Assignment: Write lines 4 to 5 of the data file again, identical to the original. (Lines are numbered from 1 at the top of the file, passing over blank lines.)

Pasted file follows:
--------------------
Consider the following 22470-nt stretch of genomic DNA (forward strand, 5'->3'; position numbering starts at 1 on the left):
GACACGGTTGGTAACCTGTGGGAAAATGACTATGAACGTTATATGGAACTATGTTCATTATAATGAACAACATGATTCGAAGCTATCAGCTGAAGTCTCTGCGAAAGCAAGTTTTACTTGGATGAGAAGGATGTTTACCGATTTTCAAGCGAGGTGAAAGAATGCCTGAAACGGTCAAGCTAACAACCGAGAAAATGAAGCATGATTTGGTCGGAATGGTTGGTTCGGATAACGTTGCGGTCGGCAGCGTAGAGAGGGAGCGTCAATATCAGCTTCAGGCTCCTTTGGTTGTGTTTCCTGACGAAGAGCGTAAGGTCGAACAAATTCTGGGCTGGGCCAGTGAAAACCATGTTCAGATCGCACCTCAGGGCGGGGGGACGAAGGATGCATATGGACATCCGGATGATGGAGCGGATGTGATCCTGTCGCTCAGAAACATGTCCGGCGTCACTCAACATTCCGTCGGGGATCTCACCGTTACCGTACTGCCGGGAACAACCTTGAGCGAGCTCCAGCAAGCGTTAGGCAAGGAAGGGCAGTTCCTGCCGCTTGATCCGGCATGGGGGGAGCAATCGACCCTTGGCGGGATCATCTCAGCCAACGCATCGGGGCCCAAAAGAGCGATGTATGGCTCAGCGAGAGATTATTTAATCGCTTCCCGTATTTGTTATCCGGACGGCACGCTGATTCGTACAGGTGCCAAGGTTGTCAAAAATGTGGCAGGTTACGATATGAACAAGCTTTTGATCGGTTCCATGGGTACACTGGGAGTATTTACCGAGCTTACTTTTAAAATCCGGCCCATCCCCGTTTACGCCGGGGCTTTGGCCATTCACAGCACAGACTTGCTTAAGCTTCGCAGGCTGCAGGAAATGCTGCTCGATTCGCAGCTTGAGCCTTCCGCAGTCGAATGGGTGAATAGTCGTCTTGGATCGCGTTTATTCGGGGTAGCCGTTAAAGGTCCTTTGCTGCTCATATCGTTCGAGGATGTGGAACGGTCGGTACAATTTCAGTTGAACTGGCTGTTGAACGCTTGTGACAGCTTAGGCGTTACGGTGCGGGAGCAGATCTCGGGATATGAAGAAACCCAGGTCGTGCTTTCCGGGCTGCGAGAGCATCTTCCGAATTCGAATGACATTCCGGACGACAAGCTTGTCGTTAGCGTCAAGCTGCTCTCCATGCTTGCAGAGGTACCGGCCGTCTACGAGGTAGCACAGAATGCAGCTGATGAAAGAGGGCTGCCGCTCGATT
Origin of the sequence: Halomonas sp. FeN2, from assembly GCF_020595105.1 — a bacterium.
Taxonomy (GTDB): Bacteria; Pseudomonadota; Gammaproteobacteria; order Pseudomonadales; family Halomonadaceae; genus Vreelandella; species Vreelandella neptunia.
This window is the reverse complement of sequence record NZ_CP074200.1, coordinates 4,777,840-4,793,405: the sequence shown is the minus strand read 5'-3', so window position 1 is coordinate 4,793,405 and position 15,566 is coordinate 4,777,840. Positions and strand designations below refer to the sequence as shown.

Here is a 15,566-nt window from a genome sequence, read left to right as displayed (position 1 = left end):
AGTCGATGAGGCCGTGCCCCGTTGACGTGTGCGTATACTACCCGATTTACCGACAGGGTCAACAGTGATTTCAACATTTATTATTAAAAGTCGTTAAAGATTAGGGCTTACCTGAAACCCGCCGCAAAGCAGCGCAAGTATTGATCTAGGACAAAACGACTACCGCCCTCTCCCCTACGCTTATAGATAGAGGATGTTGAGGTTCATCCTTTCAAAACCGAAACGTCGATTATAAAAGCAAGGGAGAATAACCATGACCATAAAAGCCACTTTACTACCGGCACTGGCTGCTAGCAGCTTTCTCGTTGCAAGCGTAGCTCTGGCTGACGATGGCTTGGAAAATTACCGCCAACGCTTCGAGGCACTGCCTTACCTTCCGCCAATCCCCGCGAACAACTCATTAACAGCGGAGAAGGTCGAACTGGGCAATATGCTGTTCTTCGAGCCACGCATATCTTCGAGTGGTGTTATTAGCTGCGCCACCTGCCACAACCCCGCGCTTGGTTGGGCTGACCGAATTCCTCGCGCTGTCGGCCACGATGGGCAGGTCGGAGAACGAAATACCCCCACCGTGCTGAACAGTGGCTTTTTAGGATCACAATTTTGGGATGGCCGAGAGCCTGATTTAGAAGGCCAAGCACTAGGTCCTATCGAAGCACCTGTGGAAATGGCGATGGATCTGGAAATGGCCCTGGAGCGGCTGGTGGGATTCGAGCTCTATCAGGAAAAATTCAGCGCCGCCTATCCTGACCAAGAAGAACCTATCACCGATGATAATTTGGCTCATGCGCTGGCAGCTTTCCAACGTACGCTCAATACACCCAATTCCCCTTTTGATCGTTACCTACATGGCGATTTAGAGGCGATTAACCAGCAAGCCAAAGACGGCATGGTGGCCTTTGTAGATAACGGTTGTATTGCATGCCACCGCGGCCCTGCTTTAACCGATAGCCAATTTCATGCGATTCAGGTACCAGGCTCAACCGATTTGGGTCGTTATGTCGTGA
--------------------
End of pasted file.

Taxonomy (GTDB): Bacteria; Pseudomonadota; Gammaproteobacteria; order Pseudomonadales; family Halomonadaceae; genus Vreelandella; species Vreelandella neptunia.
This window is the reverse complement of sequence record NZ_CP074200.1, coordinates 4,777,840-4,793,405: the sequence shown is the minus strand read 5'-3', so window position 1 is coordinate 4,793,405 and position 15,566 is coordinate 4,777,840. Positions and strand designations below refer to the sequence as shown.